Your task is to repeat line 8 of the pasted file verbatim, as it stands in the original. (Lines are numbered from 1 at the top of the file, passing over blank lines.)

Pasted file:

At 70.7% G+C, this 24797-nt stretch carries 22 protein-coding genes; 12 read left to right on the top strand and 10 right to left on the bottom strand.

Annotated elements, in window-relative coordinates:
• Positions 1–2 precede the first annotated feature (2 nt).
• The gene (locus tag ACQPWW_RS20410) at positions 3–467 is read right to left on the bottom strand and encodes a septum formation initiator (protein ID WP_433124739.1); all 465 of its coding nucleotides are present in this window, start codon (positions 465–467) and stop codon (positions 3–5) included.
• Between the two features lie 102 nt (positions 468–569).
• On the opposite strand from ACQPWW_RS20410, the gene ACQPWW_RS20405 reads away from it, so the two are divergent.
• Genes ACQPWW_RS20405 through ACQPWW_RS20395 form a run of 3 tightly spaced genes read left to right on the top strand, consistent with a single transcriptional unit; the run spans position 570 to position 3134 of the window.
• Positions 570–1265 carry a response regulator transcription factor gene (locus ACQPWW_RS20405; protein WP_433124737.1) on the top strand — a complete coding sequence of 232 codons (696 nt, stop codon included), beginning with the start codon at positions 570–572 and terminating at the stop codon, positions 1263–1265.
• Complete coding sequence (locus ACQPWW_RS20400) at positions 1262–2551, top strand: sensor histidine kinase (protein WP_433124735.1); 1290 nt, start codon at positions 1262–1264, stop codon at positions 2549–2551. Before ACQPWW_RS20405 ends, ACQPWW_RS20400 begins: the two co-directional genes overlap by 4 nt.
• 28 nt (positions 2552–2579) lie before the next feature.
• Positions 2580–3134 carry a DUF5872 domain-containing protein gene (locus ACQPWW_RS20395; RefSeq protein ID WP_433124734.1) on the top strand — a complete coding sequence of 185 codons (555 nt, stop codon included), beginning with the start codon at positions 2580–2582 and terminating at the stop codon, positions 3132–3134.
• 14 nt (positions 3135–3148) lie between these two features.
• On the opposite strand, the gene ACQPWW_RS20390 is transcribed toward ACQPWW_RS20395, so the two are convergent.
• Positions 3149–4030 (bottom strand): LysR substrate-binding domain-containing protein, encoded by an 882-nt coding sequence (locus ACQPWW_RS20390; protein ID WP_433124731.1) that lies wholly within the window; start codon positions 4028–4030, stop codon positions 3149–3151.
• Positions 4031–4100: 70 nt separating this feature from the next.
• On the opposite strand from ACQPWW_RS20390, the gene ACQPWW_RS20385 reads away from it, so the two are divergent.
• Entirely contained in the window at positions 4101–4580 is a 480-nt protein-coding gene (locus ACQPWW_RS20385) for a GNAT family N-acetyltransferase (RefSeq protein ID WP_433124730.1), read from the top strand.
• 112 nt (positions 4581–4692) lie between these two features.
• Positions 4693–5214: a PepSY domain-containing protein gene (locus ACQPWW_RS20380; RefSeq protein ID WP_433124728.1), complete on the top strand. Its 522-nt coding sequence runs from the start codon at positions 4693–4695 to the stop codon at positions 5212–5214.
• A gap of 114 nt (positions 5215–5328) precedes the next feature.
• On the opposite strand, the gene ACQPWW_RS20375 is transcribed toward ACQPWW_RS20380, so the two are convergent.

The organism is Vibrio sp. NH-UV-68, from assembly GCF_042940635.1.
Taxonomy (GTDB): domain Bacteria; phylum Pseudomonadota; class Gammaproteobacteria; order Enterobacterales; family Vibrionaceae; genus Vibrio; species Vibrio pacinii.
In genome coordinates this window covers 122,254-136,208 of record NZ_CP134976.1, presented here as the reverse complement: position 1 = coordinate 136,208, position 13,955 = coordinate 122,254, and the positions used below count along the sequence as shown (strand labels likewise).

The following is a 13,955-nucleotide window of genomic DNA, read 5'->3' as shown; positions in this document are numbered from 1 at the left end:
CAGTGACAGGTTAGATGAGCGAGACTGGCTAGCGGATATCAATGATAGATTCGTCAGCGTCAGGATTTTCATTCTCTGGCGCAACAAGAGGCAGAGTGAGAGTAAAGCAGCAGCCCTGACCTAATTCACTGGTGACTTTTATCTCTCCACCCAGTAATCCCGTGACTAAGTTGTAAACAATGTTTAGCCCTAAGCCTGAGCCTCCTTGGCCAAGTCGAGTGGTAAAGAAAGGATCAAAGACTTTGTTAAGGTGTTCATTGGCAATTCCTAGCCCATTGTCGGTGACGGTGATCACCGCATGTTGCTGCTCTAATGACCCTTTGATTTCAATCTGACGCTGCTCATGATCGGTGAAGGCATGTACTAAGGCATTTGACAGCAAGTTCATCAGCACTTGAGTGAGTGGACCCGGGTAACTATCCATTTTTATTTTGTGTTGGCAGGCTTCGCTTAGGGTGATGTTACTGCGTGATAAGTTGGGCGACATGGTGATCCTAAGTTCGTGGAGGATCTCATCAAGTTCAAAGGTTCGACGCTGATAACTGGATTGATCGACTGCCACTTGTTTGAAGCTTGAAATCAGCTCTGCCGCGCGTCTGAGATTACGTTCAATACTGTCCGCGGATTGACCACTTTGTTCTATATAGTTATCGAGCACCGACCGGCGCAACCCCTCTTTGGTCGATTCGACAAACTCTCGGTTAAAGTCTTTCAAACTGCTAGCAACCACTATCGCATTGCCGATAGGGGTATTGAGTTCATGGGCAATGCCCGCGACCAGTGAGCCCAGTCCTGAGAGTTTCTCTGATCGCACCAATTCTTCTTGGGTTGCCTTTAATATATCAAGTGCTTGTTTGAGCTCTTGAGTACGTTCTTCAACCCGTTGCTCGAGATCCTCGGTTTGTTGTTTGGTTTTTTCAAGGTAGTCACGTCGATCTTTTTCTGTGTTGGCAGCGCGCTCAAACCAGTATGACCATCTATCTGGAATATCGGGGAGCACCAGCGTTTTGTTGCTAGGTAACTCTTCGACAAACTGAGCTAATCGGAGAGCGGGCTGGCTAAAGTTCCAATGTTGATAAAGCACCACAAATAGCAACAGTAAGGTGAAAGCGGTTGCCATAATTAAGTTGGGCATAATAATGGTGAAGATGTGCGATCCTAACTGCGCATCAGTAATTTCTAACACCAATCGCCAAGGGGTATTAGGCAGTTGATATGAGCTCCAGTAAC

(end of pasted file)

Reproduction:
• Positions 570–1265 carry a response regulator transcription factor gene (locus ACQPWW_RS20405; protein WP_433124737.1) on the top strand — a complete coding sequence of 232 codons (696 nt, stop codon included), beginning with the start codon at positions 570–572 and terminating at the stop codon, positions 1263–1265.